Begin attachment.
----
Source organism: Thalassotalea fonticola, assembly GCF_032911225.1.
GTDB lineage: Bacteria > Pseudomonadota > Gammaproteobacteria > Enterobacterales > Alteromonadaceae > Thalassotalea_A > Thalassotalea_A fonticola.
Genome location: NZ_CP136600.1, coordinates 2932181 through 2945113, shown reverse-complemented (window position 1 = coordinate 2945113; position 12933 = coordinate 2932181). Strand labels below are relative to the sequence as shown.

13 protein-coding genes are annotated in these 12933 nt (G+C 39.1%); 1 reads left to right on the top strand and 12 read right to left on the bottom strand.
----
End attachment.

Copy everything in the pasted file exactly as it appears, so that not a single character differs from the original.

Source organism: Thalassotalea fonticola, assembly GCF_032911225.1.
GTDB lineage: Bacteria > Pseudomonadota > Gammaproteobacteria > Enterobacterales > Alteromonadaceae > Thalassotalea_A > Thalassotalea_A fonticola.
Genome location: NZ_CP136600.1, coordinates 2932181 through 2945113, shown reverse-complemented (window position 1 = coordinate 2945113; position 12933 = coordinate 2932181). Strand labels below are relative to the sequence as shown.

13 protein-coding genes are annotated in these 12933 nt (G+C 39.1%); 1 reads left to right on the top strand and 12 read right to left on the bottom strand.